Rolling Rock Ramblings: Attempt In Understanding The American Psyche

Narratives shape reality, but not all narratives are treated equally. / Photo by Harry Campbell via The New York Times

By Ian Ezinga 


   This opinion doesn’t serve to address anyone particular item of news or current event, which, admittingly, may detract from its immediate value to the reader. This piece’s purpose is to embark on a long-standing project of mine to build a framework to better understand the course of events that those alive in the present must witness. Understanding the course of events is different than creating an action plan, but is critical for building a sustainable plan for future generations to buy into. Understanding news and culture from a vantage point located somewhere in America can only be fruitful if one sits on a bulwark comprised of an understanding of the American psyche’s relationship to narrative and myth.

   When stripped of statistics about GDP, theories on voting preferences, or headlines of our most recent overseas conflict, the United States remains a deeply complex web of ambitions, ideologies, and most importantly, narratives. All of these separate entities have their own lineage which, while traceable, are impossible to string together in a meaningful way to actually make sense of the past or the present. 

   One of the oldest metaphors to describe America is that of the melting pot. It remains accurate and is critical to our understanding of our past and present. But escaping the more common usage of the metaphor, which speaks to the mixing of cultures and ideas, lies the key to my use case which is the blending of narratives. Breathing today, we all have stories that, if one had unlimited access to non-existent resources and time, could be traced back to the first record of human consciousness. These stories are the foundation of all that is around us.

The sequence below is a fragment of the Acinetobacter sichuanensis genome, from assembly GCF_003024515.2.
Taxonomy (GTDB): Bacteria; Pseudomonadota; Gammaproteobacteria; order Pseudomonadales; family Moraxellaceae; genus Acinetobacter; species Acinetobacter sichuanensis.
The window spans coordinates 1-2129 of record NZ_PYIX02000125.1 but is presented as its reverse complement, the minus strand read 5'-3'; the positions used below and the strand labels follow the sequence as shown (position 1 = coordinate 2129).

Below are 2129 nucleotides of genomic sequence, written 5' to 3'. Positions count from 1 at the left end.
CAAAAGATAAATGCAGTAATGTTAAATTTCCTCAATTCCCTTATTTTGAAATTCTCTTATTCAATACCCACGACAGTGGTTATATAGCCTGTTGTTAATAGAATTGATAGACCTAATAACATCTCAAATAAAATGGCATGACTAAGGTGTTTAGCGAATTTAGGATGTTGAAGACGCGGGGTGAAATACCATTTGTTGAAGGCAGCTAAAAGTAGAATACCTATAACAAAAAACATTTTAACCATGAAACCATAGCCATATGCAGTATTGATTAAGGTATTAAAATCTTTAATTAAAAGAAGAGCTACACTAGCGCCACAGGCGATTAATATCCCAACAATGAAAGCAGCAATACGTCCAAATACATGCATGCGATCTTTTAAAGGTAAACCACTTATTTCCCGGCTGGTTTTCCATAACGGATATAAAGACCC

The stories we tell ourselves create the reality around us. The issue, then, is to untangle the countless different narratives which all have independent, and often competing, aims in explaining the world around us. These narratives often overlap and interact with one another in significant ways, but are also commonly studied and viewed on their own. There are, of course, the stories of the bourgeois and the workers, but there are also the stories from people of color, indigenous groups, immigrants, the young and old, LGBTQ individuals, and countless more. Each of these stories has a nearly untraceable beginning but also contains an ending or some vision of the future. The endings or visions which these stories inevitably contain may be explicitly mapped out, more ambiguous, or not altogether realized. 

   Any attempt at understanding the United States cannot begin without recognizing the power of narrative and the nation’s countless and often competing, stories and myths. This project’s aim is to find a commonality among them. A commonality that isn’t designed to unify these narratives, as that is impossible, but merely to comprehend this dizzying present. Looking at the stories of workers and the bourgeois is, in my opinion, the most useful starting point. But it is tremendously incomplete on its own. 

   The first iteration of this project, which I guess will occupy the rest of my life, doesn’t conclude with an answer as to what that commonality is. But my quest to find and promote practical solutions to our earthly struggles lends itself to trying to uncover the mystery of this commonality. My hypothesis, at this point in time, is that it revolves around the ways in which these narratives confront the idea of America, not the material reality itself. Yes, the stories we tell ourselves create the reality around us, but understanding the reality around us can only be done by analyzing the stories we tell ourselves.

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